Dugin’s stratagems rely on exploiting ethnic rifts all over the world. He specifically mentions in his Caucasus chapter the Abkhazians, the Ossetian Problem, and the need to control the Caucasus from Volgograd to Armenia. He claimed Armenia, with its ethnic ties to Tehran, was an essential ally in the prevention of Turkish expansion. Let us recall the outcome of the Russo-Georgian war. No other nation recognized Abkhazia at the time as sovereign. With Russia’s help, Abkhazia finally enforced its secession from Georgia and took half of its Black Sea coastline with it. Today, South Ossetia remains heavily occupied by Russian forces, despite not being recognized as sovereign on the international stage. Putin did, however, learn lessons of subtlety in the Georgian conflict. Maskirovka, the Russian military philosophy of deception, became a vital element of the ongoing Ukrainian conflict to avoid timely international backlash. Dugin’s ideas of scapegoating and exploiting ethno-political rifts neatly align with this purely military philosophy.

Dugin grew in relative fame after the Ukraine conflict began, as this was his most efficacious recommendation. As he explained, “Ukraine, as an independent state with some territorial ambitions, poses a huge danger to the whole of Eurasia, and without solving the Ukrainian problem, it makes no sense to talk about continental geopolitics.”[2] The Crimean Peninsula has been home to the Russian Black Sea Fleet and a major military hub since 1997. Ukraine is also a significant economic hub on land, as a majority of Russia’s natural gas exports travel through it. This is an important factor in Dugin’s idea of stripping Europe’s energy dependence away from third-world energy reserves controlled by the Atlanticists.[3] ... Russia’s political and economic hold on Ukraine had dwindled over time from the fall of the Soviet Union to the late 2000s. In response, Putin supported Viktor Yanukovych for election. The first time Yanukovych ran for President in 2004, there were several re-votes, his pro-western opponent suffered dioxin poisoning, and citizens took to the streets in the so-called Orange Revolution. Yanukovych finally took power in 2010 before he reversed two decades of pro-western policy. In 2013, Yanukovych backed out of an EU-Ukraine summit and immediately met pivotal protests. He fled to Russia, and Mr. Putin seized the opportunity to exploit unrest. Professional soldiers of Russia in unmarked uniforms, known in the West as “Little Green Men,” stormed naval bases and facilities in Crimea. Shortly thereafter, a proxy war began in the Donbas region, which would have given Russia a land bridge to the peninsula. It was not until December of 2019 that Russia opened a rail bridge crossing the Kerch Strait." https://thestrategybridge.org/the-bridge/2020/5/28/putins-playbook-reviewing-dugins-foundations-of-geopolitics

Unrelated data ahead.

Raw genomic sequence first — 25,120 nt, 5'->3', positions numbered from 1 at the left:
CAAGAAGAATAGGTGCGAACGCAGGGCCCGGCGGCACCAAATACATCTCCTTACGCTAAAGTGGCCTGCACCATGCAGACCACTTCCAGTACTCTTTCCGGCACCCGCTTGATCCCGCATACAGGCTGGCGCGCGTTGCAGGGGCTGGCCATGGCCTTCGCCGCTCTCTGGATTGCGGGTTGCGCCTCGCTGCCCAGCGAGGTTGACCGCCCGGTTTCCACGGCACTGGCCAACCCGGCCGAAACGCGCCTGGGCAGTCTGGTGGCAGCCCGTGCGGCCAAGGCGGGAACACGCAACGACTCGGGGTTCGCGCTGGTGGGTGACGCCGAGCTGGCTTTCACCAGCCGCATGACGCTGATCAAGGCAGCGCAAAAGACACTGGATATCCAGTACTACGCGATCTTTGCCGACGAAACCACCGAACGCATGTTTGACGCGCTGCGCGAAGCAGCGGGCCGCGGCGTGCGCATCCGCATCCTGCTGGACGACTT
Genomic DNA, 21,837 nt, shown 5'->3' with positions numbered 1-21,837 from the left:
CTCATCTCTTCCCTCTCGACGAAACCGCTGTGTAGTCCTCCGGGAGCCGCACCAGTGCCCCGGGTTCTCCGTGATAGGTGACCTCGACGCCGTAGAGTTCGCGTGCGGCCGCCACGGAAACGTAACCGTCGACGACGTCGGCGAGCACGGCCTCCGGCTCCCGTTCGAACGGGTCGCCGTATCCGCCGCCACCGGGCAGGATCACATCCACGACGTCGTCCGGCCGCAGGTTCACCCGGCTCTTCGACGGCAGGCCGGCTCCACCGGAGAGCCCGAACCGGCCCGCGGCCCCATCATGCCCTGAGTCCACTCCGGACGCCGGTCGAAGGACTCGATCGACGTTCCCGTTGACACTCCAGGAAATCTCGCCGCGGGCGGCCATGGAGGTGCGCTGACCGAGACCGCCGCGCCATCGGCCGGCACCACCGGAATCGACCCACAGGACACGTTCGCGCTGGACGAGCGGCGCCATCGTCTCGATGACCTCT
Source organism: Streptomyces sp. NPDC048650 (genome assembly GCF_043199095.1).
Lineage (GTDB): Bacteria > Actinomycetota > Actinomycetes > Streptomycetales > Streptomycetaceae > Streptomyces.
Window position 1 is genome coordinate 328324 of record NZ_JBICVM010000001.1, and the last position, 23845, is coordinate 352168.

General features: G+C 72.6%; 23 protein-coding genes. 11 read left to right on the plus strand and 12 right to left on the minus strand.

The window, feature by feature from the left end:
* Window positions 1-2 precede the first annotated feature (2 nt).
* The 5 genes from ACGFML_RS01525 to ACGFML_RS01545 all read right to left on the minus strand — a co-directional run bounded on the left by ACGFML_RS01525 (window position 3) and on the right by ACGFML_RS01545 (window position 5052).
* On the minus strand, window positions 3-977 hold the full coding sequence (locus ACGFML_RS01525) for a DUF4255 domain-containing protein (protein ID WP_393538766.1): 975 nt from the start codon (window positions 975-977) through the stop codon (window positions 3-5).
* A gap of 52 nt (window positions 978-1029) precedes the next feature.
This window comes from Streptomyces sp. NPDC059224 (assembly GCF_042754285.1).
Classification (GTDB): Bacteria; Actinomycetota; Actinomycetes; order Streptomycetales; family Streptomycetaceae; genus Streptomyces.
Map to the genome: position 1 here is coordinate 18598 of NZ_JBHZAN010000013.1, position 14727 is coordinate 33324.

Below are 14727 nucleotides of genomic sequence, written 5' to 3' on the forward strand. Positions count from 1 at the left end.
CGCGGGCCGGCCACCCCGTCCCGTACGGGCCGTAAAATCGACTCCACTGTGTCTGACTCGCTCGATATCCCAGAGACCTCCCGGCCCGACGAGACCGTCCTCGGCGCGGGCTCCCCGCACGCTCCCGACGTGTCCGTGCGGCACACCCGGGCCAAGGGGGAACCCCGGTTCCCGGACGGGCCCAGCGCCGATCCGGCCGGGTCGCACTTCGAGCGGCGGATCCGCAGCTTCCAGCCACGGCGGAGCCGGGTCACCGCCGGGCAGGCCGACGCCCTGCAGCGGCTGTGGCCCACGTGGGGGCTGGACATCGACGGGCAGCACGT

And the article goes on, although not as much as the Stanford 2004 article by John Dunlop - here: https://tec.fsi.stanford.edu/docs/aleksandr-dugins-foundations-geopolitics - which is well worth reading, for nearly 20 years ago, it is prescient about current events.

Expand full comment
Oct 8, 2023Liked by T.L. Davis

When the ball drops I fear many of our own countrymen will betray us to our enemies.

Expand full comment
Oct 8, 2023Liked by T.L. Davis

20 years ago Vince Flynn wrote a novel titled Term Limits.

Not pretty, but his scenario will have to happen before the ruling class gets the message.

Expand full comment
Oct 8, 2023Liked by T.L. Davis

T L has a good grasp of these times and the history that led us here

Expand full comment
Oct 8, 2023·edited Oct 8, 2023Liked by T.L. Davis

Its not just here in the US where a loose thread has been pulled that will result in a total unraveling of a society and belief system we all once thought to be inviolate. The entire globe is a boiling cauldron. Nothing is occurring by happenstance. Powerful men in governments around the world believe it is them making the decisions. But they are just the tools being used by unseen hands. Events have been moving towards a crescendo, and foretold to any willing to listen, for millennia. The di was cast long ago and nothing is going to change the outcome... no votes, no revolutions, no nothing. In fact, it all works toward the end goal even if we think we act independently. Anyway, thats my belief. It is in no way a surrender. I'll fight and claw until my last breath. I just see the road for what it is and seek devine help and protection in traveling it.

Expand full comment
Oct 9, 2023Liked by T.L. Davis

Its now Monday evening. The killing between Israel and Hamas has been on-going now for two days. Its disappointing but not surprising that people the world over quickly aligned with one side or the other without pausing just a little bit to consider why this is happening and why now. Its like viewing the world through one of those cardboard tubes in the middle of a roll of TP. There is much more to see if you remove the tube! There was no intelligence failure. Please! Mossad knew. The Egyptians even warned them. My point is, don't become myopic on just one segment of interest to you and ignore the big picture. Its all related, and it will come home to us soon enough.

Expand full comment